[BioWare] No Good Deed

EDIT: So BioWare it seems is pretty swift with making sure this is made right. They sent me a copy of the email, which I am not authorized to share, but it does break it down in a pretty “plain language” format. I still think they are a little bully-ish because it starts out with mention of the “binding legal contract,”  which can set the reader to defensive right away. But, the crux of the email is “we want to promote you guys!” The email even discusses the need to pay for server costs, etc. vs. the benefit of being promoted. Thanks to BioWare for the clarification.

Wait a minute. So BioWare contacts Star Wars: The Old Republic fan-sites, those that are exclusive to their game, and reminds them that if they are making money on their fan-site, then according to a two-year old click-through agreement, BioWare cannot promote the fan-site. And, this is controversial? Did I miss a takedown notice or Valentine’s day sacrifice of a goat force fed chocolates to death on BioWare’s steps?

To be fair (and given that I have not seen this offending email), it seems that BioWare’s intention to promote community backfired. It seems to me that BioWare wants to promote fan-sites, and are trying to remind the fan-sites that BioWare can only do so if the fan-site follows some reasonable terms. This of course blew up in their face, as most things do, when a simple request is inundated with legalese to a ridiculous degree. Of course they came off as bullies when using language that normal humans don’t speak. Even my wife [constantly] reminds me of that!

Lawyers should not be contacting fan-sites unless they intend to sue them. If all BioWare wanted to do was hope to promote more fan-sites a short, simple email from a community manager would have sufficed. Don’t fire the Death Star when a simple psychokinetic strangling will do the trick.

–Ravious
the first one’s free

Hat Tip: BioBreak

13 thoughts on “[BioWare] No Good Deed”

  1. I live with a lawyer. Sometimes the language she uses is ridiculously over-thought and comes off as having dark connotations because it isn’t just plain yes or no language. And this is speaking to me! My dad was the same way, so aggravating to deal with because he would pretend to not know what you mean unless you used uber-precise language.

    This is not to mention the horror stories I hear of how they treat each other at firms, which they think is normal (like every tv law show x100). Sometimes I’m surprised I ever even dated a lawyer. :)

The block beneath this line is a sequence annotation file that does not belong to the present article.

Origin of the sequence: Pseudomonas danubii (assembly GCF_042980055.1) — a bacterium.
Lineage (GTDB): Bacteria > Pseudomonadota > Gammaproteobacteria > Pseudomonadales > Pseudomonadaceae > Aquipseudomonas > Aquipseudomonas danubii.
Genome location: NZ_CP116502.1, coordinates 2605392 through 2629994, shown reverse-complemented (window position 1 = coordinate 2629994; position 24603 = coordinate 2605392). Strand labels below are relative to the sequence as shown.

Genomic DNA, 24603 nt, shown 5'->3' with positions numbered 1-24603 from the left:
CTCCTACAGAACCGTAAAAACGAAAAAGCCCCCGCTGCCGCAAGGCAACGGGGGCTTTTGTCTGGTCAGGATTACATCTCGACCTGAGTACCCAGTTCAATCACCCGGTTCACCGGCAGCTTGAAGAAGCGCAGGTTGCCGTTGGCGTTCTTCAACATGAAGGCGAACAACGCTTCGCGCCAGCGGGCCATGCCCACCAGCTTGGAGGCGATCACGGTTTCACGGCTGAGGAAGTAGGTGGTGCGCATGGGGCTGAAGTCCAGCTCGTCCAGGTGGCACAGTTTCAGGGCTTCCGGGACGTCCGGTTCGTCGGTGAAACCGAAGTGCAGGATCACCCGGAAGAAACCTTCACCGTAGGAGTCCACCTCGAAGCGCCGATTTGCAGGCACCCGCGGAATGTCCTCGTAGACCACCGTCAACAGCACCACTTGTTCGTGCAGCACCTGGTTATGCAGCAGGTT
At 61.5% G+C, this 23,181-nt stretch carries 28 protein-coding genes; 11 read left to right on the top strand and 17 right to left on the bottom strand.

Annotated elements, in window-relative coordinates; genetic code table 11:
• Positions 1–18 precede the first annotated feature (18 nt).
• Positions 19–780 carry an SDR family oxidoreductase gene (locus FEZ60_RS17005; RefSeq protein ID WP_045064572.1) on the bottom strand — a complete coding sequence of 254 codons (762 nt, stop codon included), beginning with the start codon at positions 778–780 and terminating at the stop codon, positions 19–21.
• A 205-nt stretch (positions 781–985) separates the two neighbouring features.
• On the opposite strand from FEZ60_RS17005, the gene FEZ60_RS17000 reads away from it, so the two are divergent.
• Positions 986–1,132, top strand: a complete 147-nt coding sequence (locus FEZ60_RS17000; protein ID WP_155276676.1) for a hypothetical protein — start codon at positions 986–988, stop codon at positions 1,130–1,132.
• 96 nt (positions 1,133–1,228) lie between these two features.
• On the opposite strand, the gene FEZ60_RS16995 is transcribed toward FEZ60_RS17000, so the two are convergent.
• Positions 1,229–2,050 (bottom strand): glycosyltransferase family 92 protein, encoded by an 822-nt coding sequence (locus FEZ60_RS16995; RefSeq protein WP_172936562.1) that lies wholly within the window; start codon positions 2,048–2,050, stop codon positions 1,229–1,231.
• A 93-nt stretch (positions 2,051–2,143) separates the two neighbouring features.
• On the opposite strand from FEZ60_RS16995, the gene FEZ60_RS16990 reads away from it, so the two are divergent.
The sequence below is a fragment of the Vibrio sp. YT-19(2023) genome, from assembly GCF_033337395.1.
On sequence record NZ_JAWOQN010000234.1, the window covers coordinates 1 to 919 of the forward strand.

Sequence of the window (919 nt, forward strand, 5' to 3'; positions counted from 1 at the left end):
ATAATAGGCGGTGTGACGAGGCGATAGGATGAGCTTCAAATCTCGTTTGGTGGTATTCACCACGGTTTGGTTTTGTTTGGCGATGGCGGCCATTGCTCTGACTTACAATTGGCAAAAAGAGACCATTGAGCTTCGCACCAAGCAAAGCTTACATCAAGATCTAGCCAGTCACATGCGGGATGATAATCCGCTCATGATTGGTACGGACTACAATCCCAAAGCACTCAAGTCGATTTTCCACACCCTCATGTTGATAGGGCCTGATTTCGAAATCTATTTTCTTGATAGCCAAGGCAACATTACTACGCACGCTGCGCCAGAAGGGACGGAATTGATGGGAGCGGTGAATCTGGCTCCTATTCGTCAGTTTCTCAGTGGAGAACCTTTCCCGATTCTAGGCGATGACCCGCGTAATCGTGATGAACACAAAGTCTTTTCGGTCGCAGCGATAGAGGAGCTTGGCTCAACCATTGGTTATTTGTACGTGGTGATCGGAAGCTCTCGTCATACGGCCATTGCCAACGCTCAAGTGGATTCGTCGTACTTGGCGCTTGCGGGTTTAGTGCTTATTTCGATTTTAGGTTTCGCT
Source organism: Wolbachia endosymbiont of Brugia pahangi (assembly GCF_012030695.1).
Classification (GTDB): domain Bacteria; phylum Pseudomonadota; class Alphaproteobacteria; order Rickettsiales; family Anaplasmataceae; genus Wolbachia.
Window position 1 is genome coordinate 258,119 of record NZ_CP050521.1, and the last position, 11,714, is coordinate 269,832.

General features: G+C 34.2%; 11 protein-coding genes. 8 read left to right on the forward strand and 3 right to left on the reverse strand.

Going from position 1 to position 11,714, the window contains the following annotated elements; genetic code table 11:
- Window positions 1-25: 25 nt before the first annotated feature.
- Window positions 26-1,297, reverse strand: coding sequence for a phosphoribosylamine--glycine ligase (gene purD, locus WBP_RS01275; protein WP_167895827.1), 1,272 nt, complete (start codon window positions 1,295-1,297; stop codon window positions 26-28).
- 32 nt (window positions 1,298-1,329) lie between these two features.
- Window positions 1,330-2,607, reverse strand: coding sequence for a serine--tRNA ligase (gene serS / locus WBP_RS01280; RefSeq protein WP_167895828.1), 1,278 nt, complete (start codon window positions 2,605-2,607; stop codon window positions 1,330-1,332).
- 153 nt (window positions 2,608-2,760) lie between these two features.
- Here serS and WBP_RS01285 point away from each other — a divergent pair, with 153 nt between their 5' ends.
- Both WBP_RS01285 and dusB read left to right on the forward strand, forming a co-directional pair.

2. Unless it was a fully voice acted letter this is just the same ole same ole legal crap we’ve read again and again, they gotta have something to hook me and stand out in the crowd. Wonder if they used The Chewbacca Defense as a ‘Touchstone’ on how to write a legal letter.

  3. Kudos to you Ravious for being fair minded and accepting their side of the story. Unfortunately most people wouldn’t have an open mind for such a thing.

  4. I can’t help but wonder who thinks secret letters are a good idea on the internet. They could have just made this a news post on the site, “We can’t sponsor you if you make a profit, so sez legal, soz guys.” Instead it’s a closed letter, meaning everyone gets to hear about it second hand from the telephone game… even worse because you’re mainly getting the reactions of fan site owners who are stuck making a hard choice, and may feel this is an attack.

  5. Most of these “big” fansites, blogs, databases and wikis all have ads. Without their owners making money off of it I doubt many of those sites we visit each day would even exist.

    On the other hand, Bioware will undoubtedly charge us all to play their game, while these websites don’t charge you anything for the info given. Money makes the internetz happen.

  6. Yeah, because Lucas has such a great track record for treating other people fairly. And by fairly I mean taking every single possible penny he can from them.

    Sound to me like more “money turf” marking by Lucas.

    There is no misunderstanding. All Star Wars money will go to Lucas. Cause you know, he made Star Wars. The Prequels showed us that. Or they showed us someone else made the originals. Does it really matter?

    Lucas gots the legal rights and he is gettings all the money.

    I can’t help but wonder who thinks secret letters are a good idea on the internet.

    Really? Could the fanboys defend Lucas if his fangs-bared letters were actually published? No, of course not. Demanding secrecy is almost an admission of guilt. You can spin the secrecy demand all you want, it’s at the bare minimum an extraordinarily suspicious act.

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